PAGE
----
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Unable to Fly a Plane, Chinese Garlic Farmer Builds his Own to Dish Out Meals

The full-scale replica of the Airbus A320 built by farmer Zhu Yue is now nearly finished, permanently taxied on a short piece of tarmac surrounded by wheat fields in northeast China.

AFP Relaxnews

Updated:October 29, 2018, 10:10 AM IST
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Unable to Fly a Plane, Chinese Garlic Farmer Builds his Own to Dish Out Meals
(Image courtesy: AFP Relaxnews)
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When a Chinese garlic farmer's dream of flying an airplane didn't pan out, he decided to build one instead. The full-scale replica of the Airbus A320 built by farmer Zhu Yue is now nearly finished, permanently taxied on a short piece of tarmac surrounded by wheat fields in northeast China.

Zhu didn't finish middle school, and started out farming onions and garlic before moving on to welding work in a factory in the small city of Kaiyuan. Last year he realised he may never be able to fly a plane. "I hit midlife and realised I couldn't buy one, but I could build one," he told AFP.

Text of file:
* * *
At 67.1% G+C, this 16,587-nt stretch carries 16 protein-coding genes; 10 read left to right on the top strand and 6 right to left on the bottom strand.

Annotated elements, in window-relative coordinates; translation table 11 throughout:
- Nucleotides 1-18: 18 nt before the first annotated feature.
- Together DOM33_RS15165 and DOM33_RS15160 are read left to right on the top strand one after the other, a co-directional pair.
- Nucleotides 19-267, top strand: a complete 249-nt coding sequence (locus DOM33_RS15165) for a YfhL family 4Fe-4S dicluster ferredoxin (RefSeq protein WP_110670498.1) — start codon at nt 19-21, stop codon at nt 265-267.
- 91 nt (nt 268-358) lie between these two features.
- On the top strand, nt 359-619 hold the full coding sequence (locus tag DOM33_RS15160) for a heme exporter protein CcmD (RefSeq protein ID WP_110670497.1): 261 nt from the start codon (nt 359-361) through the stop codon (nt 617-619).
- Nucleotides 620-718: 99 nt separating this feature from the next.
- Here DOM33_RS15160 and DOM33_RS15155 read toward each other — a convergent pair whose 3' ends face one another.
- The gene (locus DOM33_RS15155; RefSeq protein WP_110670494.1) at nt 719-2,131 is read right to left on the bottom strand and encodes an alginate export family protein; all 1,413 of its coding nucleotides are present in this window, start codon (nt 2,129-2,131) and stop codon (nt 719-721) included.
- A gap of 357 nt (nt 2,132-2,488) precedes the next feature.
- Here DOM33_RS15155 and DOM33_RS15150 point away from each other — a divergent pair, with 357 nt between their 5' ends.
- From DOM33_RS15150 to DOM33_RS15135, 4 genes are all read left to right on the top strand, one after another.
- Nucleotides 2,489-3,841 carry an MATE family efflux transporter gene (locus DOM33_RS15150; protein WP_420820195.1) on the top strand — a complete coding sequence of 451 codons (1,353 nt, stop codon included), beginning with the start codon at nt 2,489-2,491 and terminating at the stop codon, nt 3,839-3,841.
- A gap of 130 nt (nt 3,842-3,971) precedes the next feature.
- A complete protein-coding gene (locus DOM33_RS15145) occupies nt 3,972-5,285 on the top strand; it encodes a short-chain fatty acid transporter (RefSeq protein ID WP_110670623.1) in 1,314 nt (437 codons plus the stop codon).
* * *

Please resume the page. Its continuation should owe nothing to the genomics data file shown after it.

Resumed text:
He has invested his savings of more than 2.6 million yuan ($374,000) into the project that began with a toy model of an Airbus 320 shrunken to one-eightieth its original size. With that he measured dimensions, studied online photos, and with a heap of mistakes, crafted the fuselage, wings, cockpit, engines and tail. He used 60 tonnes of steel.

Five fellow aircraft enthusiasts-cum-labourers have helped speed the project along. "On the one hand they're earning money, on the other they're fulfilling dreams, accomplishing things," Zhu said.

The homemade Airbus will not be flying any time soon. Zhu has decided to turn it into a diner. The plane's latest additions are a self-made cockpit outfitted with replica flight instruments and a stair car for getting aboard.

"We will put down a red carpet so every person who comes to eat will feel like a head of state," Zhu said. On board the A320's customary 156 seats have been turned into 36 first class chairs for customers, Zhu said.

He is not yet sure if he will serve hamburgers and French fries or regular Chinese food that the locals may prefer. Parked not far from the interstate, Zhu is hopeful the plane will soon fill up with hungry passengers.
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